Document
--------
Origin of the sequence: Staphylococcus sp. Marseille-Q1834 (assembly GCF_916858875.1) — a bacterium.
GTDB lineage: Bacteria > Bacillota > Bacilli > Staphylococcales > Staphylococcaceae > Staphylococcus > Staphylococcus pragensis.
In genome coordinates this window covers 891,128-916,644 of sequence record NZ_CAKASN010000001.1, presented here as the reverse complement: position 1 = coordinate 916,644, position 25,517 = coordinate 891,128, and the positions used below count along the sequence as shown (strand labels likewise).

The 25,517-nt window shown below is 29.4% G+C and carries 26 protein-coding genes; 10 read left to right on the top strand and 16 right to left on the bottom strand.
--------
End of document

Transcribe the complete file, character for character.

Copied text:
Origin of the sequence: Staphylococcus sp. Marseille-Q1834 (assembly GCF_916858875.1) — a bacterium.
GTDB lineage: Bacteria > Bacillota > Bacilli > Staphylococcales > Staphylococcaceae > Staphylococcus > Staphylococcus pragensis.
In genome coordinates this window covers 891,128-916,644 of sequence record NZ_CAKASN010000001.1, presented here as the reverse complement: position 1 = coordinate 916,644, position 25,517 = coordinate 891,128, and the positions used below count along the sequence as shown (strand labels likewise).

The 25,517-nt window shown below is 29.4% G+C and carries 26 protein-coding genes; 10 read left to right on the top strand and 16 right to left on the bottom strand.